Both Caltrain and highways on the Bay Area Peninsula are more crowded than ever. Will we solve the area’s transportation challenges in the future — or will things only get worse? Will it be easy to grab a train up or down the Peninsula? Or will it require hours on Highway 101 to get anywhere? Can we find a way to fund the transit we want?
SPUR is working with a group of partners to shape a vision for the Peninsula travel corridor. We think the future is promising, and one of our major projects for 2016 is to make recommendations for how passenger rail and other transit can be the backbone of the solution.
Part 1 of this blog post took a look at how Peninsula transportation came to be what it is today. In Part 2, below, we explore what’s next. First we’ll look at the many great projects slated for the coming years. Then we’ll outline the work SPUR and its partners are doing now: the big issues left to solve and the questions we’re seeking answers to.
Peninsula rail will be faster, more frequent and more pleasant.
Caltrain’s evolution from a small private railroad to all-day public transit continues. The agency has embarked on a two-part, $1.7-billion modernization program, which will provide cleaner, quieter, faster and more-frequent service. The first part of modernization is electrifying the 51.4 miles of track between San Francisco and San Jose and replacing 75 percent of Caltrain’s diesel fleet with electric trains. The new trains will be quieter and less polluting, and they’ll be able to operate more efficiently, running six trains per peak hour instead of the current five. The second piece of Caltrain modernization is a new train control system, which will allow trains to run closer together, making increased frequency possible.
Caltrain has begun to discuss the investments that will be needed following electrification. These projects, known as Caltrain Modernization (CalMod) 2.0, will be essential to keeping up with demand and include more electric train cars and station improvements so that Caltrain can run longer trains.
Grade separations are making rail more compatible with surrounding cities, which want to eliminate local traffic delays when trains go by. Train tracks are already separated from roads at 78 out of Caltrain’s 120 crossings, and at least five more projects are planned (Palo Alto, Burlingame, Menlo Park, San Mateo, and the border of San Bruno and South San Francisco). Traffic backups caused by “gate down time” are a consistent and significant source of public concern regarding the growth of rail service, which means projects to separate tracks from roads will make it easier to expand rail service.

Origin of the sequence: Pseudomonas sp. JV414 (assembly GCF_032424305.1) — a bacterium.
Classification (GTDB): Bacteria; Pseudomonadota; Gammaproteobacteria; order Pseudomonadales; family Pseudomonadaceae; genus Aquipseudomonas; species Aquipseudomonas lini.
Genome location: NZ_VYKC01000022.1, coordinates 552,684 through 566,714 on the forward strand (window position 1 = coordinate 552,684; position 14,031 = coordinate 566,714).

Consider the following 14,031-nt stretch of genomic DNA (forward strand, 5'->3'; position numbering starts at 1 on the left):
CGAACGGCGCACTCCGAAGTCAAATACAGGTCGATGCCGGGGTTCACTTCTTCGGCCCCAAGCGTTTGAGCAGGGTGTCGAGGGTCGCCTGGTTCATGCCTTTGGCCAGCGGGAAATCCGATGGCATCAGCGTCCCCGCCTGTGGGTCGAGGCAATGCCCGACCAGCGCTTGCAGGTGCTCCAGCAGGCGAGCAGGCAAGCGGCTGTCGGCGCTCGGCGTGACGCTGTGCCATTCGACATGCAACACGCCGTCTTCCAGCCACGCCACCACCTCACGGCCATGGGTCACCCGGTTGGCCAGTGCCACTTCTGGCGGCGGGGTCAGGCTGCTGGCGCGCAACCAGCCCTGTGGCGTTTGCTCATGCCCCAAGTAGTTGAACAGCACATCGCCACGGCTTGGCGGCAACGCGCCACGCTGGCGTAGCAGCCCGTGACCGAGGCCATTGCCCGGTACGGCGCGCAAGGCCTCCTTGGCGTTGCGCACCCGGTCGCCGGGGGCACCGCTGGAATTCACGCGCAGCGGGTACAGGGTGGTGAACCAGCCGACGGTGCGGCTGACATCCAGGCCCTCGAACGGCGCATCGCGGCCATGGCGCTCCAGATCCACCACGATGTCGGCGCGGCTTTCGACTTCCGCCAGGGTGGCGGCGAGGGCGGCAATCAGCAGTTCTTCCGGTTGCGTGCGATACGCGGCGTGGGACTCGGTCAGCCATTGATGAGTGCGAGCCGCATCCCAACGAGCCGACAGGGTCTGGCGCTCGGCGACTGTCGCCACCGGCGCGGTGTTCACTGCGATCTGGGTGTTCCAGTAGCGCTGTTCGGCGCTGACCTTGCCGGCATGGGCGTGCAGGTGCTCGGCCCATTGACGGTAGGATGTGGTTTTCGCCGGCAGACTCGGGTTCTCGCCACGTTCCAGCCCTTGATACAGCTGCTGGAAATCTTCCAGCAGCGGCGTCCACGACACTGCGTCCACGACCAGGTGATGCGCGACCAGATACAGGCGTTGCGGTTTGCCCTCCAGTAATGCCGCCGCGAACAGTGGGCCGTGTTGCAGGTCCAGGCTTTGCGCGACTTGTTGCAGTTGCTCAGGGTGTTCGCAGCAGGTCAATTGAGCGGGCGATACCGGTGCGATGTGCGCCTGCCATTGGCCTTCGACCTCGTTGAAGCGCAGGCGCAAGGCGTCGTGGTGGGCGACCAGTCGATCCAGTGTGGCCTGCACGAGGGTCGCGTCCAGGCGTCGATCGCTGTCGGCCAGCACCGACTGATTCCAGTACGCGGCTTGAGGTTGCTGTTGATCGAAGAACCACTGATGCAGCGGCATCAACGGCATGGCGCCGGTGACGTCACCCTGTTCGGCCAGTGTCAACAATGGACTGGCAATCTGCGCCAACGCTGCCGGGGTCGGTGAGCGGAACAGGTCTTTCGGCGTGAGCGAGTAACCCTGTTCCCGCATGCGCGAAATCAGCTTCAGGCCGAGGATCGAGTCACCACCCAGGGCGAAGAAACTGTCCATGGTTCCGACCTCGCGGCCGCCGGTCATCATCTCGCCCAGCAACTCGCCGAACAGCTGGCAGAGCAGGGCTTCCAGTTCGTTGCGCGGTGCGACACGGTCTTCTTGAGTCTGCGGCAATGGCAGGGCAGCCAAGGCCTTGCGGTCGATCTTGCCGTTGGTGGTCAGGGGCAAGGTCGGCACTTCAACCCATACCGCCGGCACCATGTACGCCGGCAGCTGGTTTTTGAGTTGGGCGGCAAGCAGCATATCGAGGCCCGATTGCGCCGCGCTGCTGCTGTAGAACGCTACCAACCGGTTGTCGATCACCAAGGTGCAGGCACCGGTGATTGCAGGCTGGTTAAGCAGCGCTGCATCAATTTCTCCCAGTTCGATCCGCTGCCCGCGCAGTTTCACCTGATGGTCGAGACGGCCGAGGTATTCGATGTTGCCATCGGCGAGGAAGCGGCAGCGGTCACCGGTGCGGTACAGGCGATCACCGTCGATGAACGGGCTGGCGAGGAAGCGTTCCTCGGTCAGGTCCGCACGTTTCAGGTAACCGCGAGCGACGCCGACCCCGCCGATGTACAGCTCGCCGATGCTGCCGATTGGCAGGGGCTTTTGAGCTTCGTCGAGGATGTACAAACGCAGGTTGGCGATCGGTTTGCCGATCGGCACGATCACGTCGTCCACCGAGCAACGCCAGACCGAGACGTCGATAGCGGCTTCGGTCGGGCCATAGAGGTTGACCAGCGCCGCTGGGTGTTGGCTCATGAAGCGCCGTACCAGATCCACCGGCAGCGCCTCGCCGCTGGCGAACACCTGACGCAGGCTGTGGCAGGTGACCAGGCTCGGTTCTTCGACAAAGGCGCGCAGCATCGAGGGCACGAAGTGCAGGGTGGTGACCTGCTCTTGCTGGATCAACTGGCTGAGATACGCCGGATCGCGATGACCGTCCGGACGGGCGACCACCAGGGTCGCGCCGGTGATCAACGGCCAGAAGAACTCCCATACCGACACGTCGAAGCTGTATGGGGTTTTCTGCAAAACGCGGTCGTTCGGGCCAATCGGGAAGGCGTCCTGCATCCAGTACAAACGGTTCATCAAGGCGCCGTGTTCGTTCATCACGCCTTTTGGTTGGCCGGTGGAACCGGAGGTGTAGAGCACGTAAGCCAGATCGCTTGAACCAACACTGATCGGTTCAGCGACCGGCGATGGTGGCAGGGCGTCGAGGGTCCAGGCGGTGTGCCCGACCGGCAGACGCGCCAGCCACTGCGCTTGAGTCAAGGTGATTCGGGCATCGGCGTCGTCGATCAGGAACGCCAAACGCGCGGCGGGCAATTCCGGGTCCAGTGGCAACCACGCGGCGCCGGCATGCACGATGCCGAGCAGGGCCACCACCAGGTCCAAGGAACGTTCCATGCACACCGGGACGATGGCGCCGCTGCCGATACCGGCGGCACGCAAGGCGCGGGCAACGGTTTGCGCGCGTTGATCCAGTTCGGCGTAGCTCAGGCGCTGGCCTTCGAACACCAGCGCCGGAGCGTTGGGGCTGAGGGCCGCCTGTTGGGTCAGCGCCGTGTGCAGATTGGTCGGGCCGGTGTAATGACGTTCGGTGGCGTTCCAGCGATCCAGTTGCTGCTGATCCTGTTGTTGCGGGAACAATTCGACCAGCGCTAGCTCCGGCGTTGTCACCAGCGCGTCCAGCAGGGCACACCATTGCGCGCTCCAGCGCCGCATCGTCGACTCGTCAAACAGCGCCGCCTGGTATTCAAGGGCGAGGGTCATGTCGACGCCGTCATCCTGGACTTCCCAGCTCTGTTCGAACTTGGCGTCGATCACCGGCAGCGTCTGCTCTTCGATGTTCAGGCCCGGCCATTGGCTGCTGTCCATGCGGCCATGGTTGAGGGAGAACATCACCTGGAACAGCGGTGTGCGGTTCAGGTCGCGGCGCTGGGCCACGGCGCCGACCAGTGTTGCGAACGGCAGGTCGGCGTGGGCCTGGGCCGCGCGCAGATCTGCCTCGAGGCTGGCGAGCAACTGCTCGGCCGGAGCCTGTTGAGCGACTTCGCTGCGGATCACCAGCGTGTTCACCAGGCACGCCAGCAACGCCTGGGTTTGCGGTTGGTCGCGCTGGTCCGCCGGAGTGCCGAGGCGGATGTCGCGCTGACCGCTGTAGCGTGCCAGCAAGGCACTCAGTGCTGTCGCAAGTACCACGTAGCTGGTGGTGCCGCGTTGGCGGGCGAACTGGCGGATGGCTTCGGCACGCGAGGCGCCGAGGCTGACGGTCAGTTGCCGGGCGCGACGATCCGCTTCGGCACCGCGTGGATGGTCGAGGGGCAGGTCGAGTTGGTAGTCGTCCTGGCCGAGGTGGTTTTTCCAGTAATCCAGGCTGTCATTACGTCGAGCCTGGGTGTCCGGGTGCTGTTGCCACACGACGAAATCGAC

High-speed rail service will serve the Peninsula corridor.
Thanks to an agreement forged in 2012, California High-Speed Rail plans to use the Caltrain rail corridor to connect to San Francisco via San Jose, with a stop in Millbrae and perhaps one other city. In order to support up to four high-speed rail trains on the corridor, there will need to be new passing tracks, curve straightening, and maintenance-yard and station modifications. Some people might use high-speed rail trains instead of Caltrain for local trips on the Peninsula.
Caltrain and high-speed rail will have a downtown San Francisco station.
Caltrain electrification lays the groundwork for bringing Caltrain and high-speed rail to downtown San Francisco at the new Transbay Transit Center at First and Mission streets. Thanks in part to the Transbay Center District Plan, this neighborhood will be the densest cluster of employment in the Bay Area, with 176,000 jobs within a half-mile walking radius of the transit center. (That’s as many jobs within walking distance as the rest of the Caltrain stations combined.) The $2.2 billion transit center will include a bus terminal that can accommodate 300 buses per hour.
Getting Caltrain and high-speed rail to downtown San Francisco also requires a 1.3-mile tunnel (known as the Downtown Extension) from the current 4th and King station to the new Transbay Transit Center. This $2.5 billion (or more) project has received environmental clearance but is not yet fully funded. SPUR helped develop a concept for changing the tunnel path for Caltrain and high-speed rail, enabling the boulevarding of I-280 and possible development at the railyards at 4th and King. The feasibility of these big moves is now being evaluated by San Francisco’s Railyards Alternatives and I‐280 Boulevard Feasibility Study.
Cities are growing around rail.
Many of the Peninsula cities that grew up around rail decades ago are planning to add new jobs and housing around Caltrain stations. Cities with plans in the works include San Jose (Diridon and Tamien station areas), Santa Clara, Sunnyvale, Mountain View, Palo Alto (California Avenue), San Mateo (Hillsdale and Bay Meadows), Millbrae, South San Francisco and San Francisco (Transbay Center District Plan). Jobs farther away from Caltrain stations, at places such as Stanford Research Park or North Bayshore, are also increasing their rail usage, facilitated by last-mile services such as shuttle buses, light rail and bicycles. Furthermore, the Grand Boulevard Initiative — a re-imagining of El Camino Real — is centered on transit.